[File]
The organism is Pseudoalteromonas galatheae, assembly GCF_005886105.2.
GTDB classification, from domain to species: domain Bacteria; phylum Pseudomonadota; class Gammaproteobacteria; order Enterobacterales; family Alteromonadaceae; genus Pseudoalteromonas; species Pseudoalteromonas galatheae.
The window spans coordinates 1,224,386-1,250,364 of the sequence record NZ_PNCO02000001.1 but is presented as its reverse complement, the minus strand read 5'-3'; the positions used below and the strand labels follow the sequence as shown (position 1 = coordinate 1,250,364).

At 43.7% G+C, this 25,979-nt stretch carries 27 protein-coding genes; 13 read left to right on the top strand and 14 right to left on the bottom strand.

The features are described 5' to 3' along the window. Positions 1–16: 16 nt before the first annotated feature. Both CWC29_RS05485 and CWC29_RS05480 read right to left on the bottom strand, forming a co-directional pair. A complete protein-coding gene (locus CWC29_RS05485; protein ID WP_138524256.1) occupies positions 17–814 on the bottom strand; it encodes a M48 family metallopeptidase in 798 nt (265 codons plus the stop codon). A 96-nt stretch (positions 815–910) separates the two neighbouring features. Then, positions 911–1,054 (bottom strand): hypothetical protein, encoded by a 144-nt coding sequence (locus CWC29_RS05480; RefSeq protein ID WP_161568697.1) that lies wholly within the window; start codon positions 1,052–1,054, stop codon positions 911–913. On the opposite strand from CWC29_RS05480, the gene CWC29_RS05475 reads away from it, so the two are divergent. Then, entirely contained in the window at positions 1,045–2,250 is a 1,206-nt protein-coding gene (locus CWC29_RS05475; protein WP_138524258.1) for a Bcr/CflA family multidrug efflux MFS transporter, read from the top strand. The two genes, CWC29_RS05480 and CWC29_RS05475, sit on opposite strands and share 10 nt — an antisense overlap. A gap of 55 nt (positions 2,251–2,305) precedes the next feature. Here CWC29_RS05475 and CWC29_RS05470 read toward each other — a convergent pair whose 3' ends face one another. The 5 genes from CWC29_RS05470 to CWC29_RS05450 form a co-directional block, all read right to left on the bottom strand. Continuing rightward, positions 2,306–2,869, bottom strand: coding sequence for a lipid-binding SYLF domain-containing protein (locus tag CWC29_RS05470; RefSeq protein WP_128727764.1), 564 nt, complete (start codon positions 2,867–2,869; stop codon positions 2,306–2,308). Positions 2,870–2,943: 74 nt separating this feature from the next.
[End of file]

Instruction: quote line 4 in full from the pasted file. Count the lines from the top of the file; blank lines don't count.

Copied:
At 43.7% G+C, this 25,979-nt stretch carries 27 protein-coding genes; 13 read left to right on the top strand and 14 right to left on the bottom strand.